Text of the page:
Torche - "Harmonslaught" b/w "Rock and Roll Mantasy"
This release should mollify the critics who felt Torche went too melodic on their most recent album, Harmonicraft (#6 on my '12 Best Albums list) - this slow, menacing jam wouldn't've sounded out of place as an album track on '08's also fantastic (but crunchier) Meanderthal.
Kim Deal - "Walking With a Killer" b/w "Dirty Hessians"
She's releasing a series of 7"es this year; this is the first of 'em. The A-side possesses that sneaky, awkward melodicism that infected most of the best Pixies, but the song itself sounds kinda unfinished / half-baked. And the B-side is no help - a fairly useless instrumental bass groove thingy with some added bleepybloops.
You had to know that Crocodiles' Brandon Welchez and Dum Dum Girls' Dee Dee would eventually formally begin a project together - not only are they a married couple, but their respective bands sort of mine similar territory in the bubblegum / shoegazy / fuzzy / hypermelodic categories. They had previously collaborated on the "Merry Christmas Baby Please Don't Die" track a couple years back, and Haunted Hearts continues very much in that same vein. Not for nothin', it's catchy as hell, but it's also pretty predictable -- it sounds EXACTLY as I would expect a song by Brandon n' Dee Dee to sound.
Seeing this relatively stripped-down Crocodiles duo show brought me back to the first time I saw Crocodiles live, in June '09 at Union Pool, when the "band" consisted of just frontman Brandon Welchez, guitarist Charles Rowell, and (I assume) a CD of beats and backing tracks which they performed to. Since then I've seen the band many times, and Crocodiles' touring outfit has expanded to include a full band, but it was the bratty audacity of that first Union Pool performance (along with the irresistable catchiness of their Summer of Hate album) which first made me a fan.
The set included highlights from Crocodiles' three albums, opening up with relative rarity "Neon Jesus" (see below for video) and continuing with several tracks from their mildly underwhelming most recent album (title track "Endless Flowers," "Sunday (Psychic Conversation #9)" and "No Black Clouds for Dee Dee" among them), as well as "Mirrors" (again, see below for video) and "All My Hate and My Hexes Are for You," before closing with all-time super mega classic "I Wanna Kill" (video above).
This set was fun as hell, and it's always fun to see a band tweak with their usual formula a bit. Crocodiles are a band whose output is particularly suited for this type of experimentation: many of their songs are based on chord progressions so brilliantly simple and infectiously melodic that it seems they'd sound good in practically any style / arrangement.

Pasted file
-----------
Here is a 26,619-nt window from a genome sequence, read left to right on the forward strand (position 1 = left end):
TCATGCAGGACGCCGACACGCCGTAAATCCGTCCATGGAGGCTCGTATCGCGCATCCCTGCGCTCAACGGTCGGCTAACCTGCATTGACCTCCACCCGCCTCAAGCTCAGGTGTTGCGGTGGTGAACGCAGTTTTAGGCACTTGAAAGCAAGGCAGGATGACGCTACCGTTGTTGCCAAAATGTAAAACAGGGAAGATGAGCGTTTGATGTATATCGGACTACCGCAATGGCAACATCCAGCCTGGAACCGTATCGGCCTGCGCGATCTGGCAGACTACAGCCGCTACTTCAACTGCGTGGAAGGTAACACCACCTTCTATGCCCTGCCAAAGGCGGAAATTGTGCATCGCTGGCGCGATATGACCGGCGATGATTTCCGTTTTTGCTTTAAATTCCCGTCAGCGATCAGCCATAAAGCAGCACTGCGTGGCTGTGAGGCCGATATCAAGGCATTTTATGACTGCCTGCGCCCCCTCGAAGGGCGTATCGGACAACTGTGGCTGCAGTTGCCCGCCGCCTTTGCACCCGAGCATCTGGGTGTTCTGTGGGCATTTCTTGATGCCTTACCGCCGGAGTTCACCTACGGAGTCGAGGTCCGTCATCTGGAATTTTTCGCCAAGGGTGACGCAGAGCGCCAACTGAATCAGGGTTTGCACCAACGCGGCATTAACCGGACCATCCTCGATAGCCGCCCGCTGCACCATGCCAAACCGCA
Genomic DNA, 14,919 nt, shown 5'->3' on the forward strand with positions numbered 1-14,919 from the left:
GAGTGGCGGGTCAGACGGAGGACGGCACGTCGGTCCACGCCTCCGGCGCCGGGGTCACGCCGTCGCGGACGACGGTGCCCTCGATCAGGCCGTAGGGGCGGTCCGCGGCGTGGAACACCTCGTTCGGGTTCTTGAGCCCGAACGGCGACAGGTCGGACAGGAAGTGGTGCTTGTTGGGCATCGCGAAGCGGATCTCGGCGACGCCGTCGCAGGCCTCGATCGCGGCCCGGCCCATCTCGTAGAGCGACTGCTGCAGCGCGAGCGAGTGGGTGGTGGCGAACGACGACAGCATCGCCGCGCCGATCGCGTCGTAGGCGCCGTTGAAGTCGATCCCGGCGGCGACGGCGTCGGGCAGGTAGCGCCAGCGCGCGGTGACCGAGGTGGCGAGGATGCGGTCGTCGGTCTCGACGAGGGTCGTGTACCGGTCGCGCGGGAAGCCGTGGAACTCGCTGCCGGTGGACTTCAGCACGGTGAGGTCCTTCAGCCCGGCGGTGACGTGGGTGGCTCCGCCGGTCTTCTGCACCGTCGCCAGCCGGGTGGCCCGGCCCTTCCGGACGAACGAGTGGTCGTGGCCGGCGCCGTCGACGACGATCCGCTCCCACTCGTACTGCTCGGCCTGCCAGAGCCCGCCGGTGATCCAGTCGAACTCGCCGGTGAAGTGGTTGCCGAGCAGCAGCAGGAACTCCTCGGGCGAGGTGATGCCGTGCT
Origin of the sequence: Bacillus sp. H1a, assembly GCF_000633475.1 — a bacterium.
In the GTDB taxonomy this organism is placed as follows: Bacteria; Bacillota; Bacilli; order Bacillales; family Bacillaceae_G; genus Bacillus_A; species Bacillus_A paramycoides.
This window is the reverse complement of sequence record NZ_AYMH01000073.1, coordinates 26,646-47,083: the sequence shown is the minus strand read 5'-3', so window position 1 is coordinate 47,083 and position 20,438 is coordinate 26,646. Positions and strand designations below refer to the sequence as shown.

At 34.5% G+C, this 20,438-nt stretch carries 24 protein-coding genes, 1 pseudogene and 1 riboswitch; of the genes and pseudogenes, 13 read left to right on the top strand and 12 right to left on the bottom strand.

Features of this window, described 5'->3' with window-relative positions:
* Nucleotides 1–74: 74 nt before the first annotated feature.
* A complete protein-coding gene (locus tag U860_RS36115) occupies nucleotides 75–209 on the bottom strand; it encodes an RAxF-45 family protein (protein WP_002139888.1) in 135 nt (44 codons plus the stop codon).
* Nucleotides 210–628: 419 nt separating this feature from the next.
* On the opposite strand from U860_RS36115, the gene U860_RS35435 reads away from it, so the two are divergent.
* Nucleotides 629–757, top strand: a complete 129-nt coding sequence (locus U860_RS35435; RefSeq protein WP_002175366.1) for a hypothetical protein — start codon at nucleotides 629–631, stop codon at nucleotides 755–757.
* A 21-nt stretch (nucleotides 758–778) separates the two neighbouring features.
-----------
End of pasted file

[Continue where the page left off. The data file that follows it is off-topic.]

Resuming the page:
As far as the openers, I caught the last few songs of SISU's set (they're fronted by Dum Dum Girls' drummer), and though they weren't bad, I see nothing that really sets their music apart from plenty of other fizzy-fuzzy indie pop acts other than the fact that they're insanely attractive. And the best thing I can say about Cassie Ramone's dreary, joyless set of solo acoustic numbers is
So, my goal was to post reviews for every '12 album I heard (about 80 or so) before posting year-end lists, but that ain't gonna happen, so here you have the first part of the "Jaleppies," aka my year-end best-of lists. Part 2 will probably be published Wednesday morning and will consist of the year's best albums, and Part 3 will be random stuff. Enjoy! (Or don't! I don't care! I'll be in Puerto Rico beetches!)
[Note that in a few of the entries below, two songs have been combined into one single entry. You can probably figure out why, but just in case you can't, it's because the songs run together on the album and as such they sound dumb when played apart from one another. Thank you for your patience and understanding.]
1.) Fang Island - "Asunder" (edit)
2.) Lower Dens - "Lamb"
3.) Melvins - "We Are Doomed"
4.) Lower Dens - "Brains" > "Stem"
[Note - I shot this video]
5.) Dan Friel - "Valedictorian"
6.) Tame Impala - "Feels Like We Only Go Backwards"
7.) Torche - "Kicking"
8.) Guided by Voices - "Keep It in Motion" > "Tyson's High School"
9.) The Men - "Oscillation"
10.) Dum Dum Girls - "Mine Tonight"
11.) Beach House - "Myth"
12.) Raveonettes - "Young and Cold"
13.) The Men - "Turn it Around"
14.) Melvins - "The War on Wisdom"
15.) Baroness - "Green Theme"
16.) Two Gallants - "Willie"
17.) Sleigh Bells - "Comeback Kid"
18.) Mount Carmel - "Swaggs"
19.) Pelican - "Ataraxia" > "Lathe Biosas"
20.) Fang Island - "Chompers"
21.) Tame Impala - "Music to Walk Home By"
22.) Guided by Voices - "Hangover Child"
23.) Van Halen - "She's the Woman"
24.) Six Organs of Admittance - "Even if You Knew"
Melvins - Freak Puke -- Not a good album, but fear not, they put out a damn fine EP earlier in the year, so all is still well in MelvinsWorld. Freak Puke may be largely hookless, although what you're hearing is the sound of a band eagerly exploring a new setup, with Dale playing a tiny vintage Gretsch jazz kit, Trevor Dunn fuckin' shit up on stand-up bass (!) and Buzz doin' his usual thang. Melvins have always expressed their love for balls-out experimentation, so hopefully they got whatever they needed to out of their system with Freak Puke, and ideally their next release is more in the vein of Houdini or Bullhead or Nude with Boots than Colossus of Destiny or Prick or Chicken Switch, if y'catch my drift.
Best songs: "A Growing Disgust," "Freak Puke," "Let Me Roll It."
Crocodiles - Endless Flowers -- Three albums into the Crocs' career, we know they do two things particularly well: writing hard-driving raveups with huge hooks ("I Wanna Kill," "Mirrors" and "Hearts of Love"), and writing slower, bubblegummy JAMC-indebted stuff, also with huge hooks ("Sleeping With the Lord," "Girl in Black," etc.). This album largely abandons those styles in favor of mediocre, mid tempo indie pop, and awkward-sounding Morrissey-biting vocal phrasing.
Best songs: "Sunday (Psychic Conversation #9)" kinda rules.
Japandroids - Celebration Rock -- A sloshing bucketful of over the top youthful exuberance. The forced anthemicness of nearly every damn fool song on this album makes it somehow seem overstuffed despite being only 35 minutes long. But say what you want, these guys are a million times better than No Age.
Best songs: "The House That Heaven Built," "Evil's Sway."